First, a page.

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I find that I'm talking to less people but writing more songs. -- Bono, 1989

Column: off the Record..., vol. 9-416



off the record, from @U2

After a few quiet weeks, there is finally some good stuff to talk about on the U2 front. Paul McGuinness reported that Bono is recovering well and should be fit in time for the opening of the second European leg of the tour on Aug. 6. The other band members are at work and "planning to do some recording." I hope it doesn't just stay a plan and that they'll really follow through on the recording part. Heck, maybe they'll even find it easier to concentrate without Bono running around in the studio!


This weekend is Glastonbury weekend and, of course, U2 was sorely missed. On Friday, Gorillaz headlined in U2's stead but didn't exactly impress the audience. A surprise set by two members of Radiohead proved to be more appealing. 

Luckily, there was still a bit of U2 to be enjoyed at the festival. On Saturday, Muse was the headline act, and Edge joined the band on stage for a very powerful and energetic performance of "Where the Streets Have No Name." It was quite near the end of the set, but watching Muse live while waiting isn't a bad thing at all. Here's a cute video of Edge explaining how the performance came about.

Note to Bono: If you need more piano lessons, please go to Matt Bellamy. That guy is amazing on piano.


This week it was announced that Bono and The Edge have been invited to become members of The Academy of Motion Picture Arts and Sciences. It's good to have their efforts recognized, since they've done so much for film music. If they do become members, they'll have voting rights and will be expected to participate in selecting nominees for their particular branch of the Academy Awards, which would be composers and songwriters. Voting rights extend to practically all categories of the Oscars. It would be interesting to see what they would vote for. I'm sure Bono's picks for composers/songwriters nominees would include some interesting choices. Other big names already in the music branch are Danny Elfman, Elton John and Bruce Springsteen.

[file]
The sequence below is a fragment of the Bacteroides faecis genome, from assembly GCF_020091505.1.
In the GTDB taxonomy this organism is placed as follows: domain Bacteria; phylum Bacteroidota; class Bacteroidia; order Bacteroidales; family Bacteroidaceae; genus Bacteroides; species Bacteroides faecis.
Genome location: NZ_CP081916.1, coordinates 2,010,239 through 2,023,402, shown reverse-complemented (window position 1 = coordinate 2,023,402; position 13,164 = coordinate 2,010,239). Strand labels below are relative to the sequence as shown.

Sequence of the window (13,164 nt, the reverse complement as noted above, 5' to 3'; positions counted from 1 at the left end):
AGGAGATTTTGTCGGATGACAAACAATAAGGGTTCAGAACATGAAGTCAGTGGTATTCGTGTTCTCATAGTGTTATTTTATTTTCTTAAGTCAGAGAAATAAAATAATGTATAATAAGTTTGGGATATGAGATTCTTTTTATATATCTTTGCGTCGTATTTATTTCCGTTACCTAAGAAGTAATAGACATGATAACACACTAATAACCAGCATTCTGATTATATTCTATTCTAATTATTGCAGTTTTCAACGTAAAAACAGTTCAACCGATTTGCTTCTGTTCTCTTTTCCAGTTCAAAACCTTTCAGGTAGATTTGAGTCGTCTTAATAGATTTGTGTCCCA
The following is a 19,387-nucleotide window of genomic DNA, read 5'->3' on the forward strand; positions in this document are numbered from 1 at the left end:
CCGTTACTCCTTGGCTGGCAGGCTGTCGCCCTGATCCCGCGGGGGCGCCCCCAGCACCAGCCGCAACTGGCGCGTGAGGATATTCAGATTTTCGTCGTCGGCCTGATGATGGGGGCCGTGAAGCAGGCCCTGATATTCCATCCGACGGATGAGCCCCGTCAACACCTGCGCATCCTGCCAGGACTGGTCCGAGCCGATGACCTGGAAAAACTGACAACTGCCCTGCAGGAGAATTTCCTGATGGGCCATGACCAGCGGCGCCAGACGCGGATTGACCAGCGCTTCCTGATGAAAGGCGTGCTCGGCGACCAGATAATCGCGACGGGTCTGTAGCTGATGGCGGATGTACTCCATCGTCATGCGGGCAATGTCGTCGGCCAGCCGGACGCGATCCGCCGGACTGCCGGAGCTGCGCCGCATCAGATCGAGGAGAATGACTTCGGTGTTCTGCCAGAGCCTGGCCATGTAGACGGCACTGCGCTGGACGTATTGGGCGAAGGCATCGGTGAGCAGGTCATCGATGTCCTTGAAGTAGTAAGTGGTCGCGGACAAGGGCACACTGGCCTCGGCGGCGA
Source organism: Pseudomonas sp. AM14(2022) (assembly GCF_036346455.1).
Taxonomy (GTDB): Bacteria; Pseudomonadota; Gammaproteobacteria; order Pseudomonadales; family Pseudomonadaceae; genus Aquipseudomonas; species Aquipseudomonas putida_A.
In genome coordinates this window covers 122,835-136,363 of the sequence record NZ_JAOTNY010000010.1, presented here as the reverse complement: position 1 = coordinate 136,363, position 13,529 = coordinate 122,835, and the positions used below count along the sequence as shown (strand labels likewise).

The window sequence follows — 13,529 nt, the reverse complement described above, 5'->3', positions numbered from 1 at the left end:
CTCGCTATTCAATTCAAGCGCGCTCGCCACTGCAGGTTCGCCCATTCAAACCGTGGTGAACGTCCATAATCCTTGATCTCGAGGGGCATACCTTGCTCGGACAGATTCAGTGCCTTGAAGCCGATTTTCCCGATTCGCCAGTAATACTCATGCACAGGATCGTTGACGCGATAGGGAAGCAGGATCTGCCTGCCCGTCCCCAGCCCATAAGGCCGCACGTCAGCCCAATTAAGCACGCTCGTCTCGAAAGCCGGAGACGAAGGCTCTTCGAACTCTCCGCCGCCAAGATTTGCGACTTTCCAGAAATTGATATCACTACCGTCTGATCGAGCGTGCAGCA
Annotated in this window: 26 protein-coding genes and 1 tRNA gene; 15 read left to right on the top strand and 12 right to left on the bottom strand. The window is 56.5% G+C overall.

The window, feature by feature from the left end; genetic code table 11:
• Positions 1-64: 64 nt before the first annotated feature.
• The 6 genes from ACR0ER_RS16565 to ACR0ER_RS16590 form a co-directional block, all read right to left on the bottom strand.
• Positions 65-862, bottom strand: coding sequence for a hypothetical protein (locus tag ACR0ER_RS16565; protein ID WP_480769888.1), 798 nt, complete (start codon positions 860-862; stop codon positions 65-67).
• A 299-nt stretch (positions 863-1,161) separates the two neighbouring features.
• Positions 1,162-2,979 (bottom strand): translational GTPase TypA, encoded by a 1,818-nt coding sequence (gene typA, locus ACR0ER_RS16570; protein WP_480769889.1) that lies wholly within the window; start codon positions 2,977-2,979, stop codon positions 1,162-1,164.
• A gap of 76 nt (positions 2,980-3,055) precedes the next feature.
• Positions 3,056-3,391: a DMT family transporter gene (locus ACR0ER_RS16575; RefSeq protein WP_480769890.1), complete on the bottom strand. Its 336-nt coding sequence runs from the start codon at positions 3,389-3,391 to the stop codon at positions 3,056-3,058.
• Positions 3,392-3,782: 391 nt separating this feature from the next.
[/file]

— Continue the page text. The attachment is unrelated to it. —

Of course, music especially written for movies isn't the only connection U2 have to film music. For some good (and perhaps less obvious) uses of U2 music in movies, have a look at Tassoula's U2 Lists piece for this month.


Australian fans must be thrilled to see the rumors about U2 paying a visit to Australia in December. Of course, it's still a rumor at this stage, but it's at least a bit of light on the horizon. U2 hasn't been Down Under for a long time so it would definitely be a good thing if it turns out to be true.


Even though I have a lot of respect for Archbishop Desmond Tutu, I disagree with his enthusiasm about the vuvuzelas, South Africa's national support instrument for the FIFA World Cup. Despite many complaints from home viewers and players alike, he defended the use of the vuvuzelas because they're part of African culture. Well, I'm among the people who get annoyed at the constant humdrum, which sounds like a swarm of bees about to attack. So for anyone else tired of the horns, here's an entertaining video (thanks to fellow staffer Joe for the tip). 

Until next time!

© @U2/Meijer, 2010.